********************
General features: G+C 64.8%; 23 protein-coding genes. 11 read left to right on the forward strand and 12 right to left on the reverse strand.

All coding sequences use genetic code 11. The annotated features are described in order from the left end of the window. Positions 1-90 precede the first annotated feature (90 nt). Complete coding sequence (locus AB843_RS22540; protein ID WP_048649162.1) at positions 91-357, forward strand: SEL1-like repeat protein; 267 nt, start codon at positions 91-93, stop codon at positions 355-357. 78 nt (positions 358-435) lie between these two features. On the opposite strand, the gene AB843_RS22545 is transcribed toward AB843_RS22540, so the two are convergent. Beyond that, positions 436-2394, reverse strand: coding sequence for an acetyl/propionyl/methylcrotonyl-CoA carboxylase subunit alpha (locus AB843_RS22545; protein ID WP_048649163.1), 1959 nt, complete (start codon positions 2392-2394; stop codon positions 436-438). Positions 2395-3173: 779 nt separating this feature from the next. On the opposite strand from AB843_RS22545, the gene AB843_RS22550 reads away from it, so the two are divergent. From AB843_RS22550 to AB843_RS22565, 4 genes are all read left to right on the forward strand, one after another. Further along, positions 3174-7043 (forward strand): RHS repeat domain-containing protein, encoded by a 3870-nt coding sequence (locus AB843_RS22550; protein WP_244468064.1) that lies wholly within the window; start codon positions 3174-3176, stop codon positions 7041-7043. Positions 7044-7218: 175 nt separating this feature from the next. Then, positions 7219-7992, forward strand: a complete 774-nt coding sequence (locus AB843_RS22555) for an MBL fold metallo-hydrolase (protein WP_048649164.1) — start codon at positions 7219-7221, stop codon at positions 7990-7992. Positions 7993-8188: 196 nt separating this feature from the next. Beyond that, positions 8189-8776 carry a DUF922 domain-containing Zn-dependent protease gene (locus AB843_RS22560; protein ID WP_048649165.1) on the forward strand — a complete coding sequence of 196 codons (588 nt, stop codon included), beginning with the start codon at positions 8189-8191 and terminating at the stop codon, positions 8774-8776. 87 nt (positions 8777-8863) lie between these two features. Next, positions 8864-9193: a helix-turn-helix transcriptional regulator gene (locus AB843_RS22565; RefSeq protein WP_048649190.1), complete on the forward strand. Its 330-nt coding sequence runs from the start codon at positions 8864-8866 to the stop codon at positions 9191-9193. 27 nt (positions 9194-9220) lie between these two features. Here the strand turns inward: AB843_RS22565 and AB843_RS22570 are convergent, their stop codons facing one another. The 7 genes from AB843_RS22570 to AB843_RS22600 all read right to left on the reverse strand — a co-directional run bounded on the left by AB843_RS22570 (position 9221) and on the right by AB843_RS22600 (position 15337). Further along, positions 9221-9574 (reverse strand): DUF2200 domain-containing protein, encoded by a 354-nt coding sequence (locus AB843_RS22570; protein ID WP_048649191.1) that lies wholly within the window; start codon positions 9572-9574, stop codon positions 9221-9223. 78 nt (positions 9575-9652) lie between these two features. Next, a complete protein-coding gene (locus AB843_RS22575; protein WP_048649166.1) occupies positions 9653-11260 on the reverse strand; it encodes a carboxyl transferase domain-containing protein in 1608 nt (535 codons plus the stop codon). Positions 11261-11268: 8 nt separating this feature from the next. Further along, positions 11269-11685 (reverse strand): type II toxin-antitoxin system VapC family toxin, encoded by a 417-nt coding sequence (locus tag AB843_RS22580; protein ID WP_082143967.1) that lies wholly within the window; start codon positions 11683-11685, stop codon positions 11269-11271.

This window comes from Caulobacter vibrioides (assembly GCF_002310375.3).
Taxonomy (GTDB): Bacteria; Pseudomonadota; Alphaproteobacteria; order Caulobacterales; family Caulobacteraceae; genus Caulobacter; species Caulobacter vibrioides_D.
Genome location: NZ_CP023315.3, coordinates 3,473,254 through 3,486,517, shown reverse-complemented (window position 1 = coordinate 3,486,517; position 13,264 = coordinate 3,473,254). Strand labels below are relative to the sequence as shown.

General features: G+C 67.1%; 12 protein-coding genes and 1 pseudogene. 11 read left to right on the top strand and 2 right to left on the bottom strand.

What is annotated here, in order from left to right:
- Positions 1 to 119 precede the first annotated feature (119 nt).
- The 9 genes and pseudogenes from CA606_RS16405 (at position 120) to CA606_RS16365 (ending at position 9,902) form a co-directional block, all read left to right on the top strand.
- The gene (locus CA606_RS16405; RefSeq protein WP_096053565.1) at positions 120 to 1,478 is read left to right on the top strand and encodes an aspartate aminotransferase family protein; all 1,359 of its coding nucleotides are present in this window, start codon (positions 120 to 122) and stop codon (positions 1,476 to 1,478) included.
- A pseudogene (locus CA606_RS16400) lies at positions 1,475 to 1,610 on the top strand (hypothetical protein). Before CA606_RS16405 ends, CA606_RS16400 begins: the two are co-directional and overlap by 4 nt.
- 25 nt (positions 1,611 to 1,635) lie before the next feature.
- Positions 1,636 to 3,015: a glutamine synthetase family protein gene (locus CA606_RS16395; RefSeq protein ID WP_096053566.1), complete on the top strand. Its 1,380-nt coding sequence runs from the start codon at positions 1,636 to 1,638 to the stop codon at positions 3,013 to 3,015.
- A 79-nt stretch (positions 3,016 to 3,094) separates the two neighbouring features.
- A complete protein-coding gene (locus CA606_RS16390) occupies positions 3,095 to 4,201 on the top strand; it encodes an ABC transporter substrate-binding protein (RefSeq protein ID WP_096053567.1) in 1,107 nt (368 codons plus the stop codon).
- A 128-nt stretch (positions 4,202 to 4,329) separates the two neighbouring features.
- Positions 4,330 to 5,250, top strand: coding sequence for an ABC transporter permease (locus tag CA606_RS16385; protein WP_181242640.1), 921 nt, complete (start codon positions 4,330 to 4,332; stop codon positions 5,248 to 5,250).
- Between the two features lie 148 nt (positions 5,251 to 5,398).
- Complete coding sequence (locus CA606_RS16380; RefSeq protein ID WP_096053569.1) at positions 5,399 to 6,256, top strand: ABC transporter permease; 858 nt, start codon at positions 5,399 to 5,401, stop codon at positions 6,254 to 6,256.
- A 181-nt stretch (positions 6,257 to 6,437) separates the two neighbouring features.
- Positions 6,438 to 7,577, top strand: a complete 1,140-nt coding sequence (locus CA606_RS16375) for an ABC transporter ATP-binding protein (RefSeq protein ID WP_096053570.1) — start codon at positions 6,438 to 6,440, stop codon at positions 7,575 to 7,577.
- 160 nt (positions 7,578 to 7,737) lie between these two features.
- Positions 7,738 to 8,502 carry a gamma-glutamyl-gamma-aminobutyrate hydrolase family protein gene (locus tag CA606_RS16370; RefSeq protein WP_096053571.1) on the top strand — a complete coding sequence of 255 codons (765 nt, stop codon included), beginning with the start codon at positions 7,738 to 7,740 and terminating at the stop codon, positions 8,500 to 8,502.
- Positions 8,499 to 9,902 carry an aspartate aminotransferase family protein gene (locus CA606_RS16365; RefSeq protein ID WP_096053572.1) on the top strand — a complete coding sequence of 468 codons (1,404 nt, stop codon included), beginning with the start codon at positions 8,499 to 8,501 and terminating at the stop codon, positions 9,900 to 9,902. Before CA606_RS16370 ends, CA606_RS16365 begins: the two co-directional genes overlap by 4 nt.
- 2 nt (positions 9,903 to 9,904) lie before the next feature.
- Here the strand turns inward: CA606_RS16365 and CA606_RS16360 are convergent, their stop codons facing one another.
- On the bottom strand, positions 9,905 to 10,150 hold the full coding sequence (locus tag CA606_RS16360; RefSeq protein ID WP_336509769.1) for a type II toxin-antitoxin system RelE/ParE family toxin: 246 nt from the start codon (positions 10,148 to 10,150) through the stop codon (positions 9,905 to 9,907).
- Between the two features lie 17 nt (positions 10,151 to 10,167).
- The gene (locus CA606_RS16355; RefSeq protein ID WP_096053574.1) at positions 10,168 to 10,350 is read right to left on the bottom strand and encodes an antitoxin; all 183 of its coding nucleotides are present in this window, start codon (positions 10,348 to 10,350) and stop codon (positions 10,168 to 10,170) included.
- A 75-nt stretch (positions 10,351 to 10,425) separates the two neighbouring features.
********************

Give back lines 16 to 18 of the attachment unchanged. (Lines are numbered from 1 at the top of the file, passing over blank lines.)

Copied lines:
- A 128-nt stretch (positions 4,202 to 4,329) separates the two neighbouring features.
- Positions 4,330 to 5,250, top strand: coding sequence for an ABC transporter permease (locus tag CA606_RS16385; protein WP_181242640.1), 921 nt, complete (start codon positions 4,330 to 4,332; stop codon positions 5,248 to 5,250).
- Between the two features lie 148 nt (positions 5,251 to 5,398).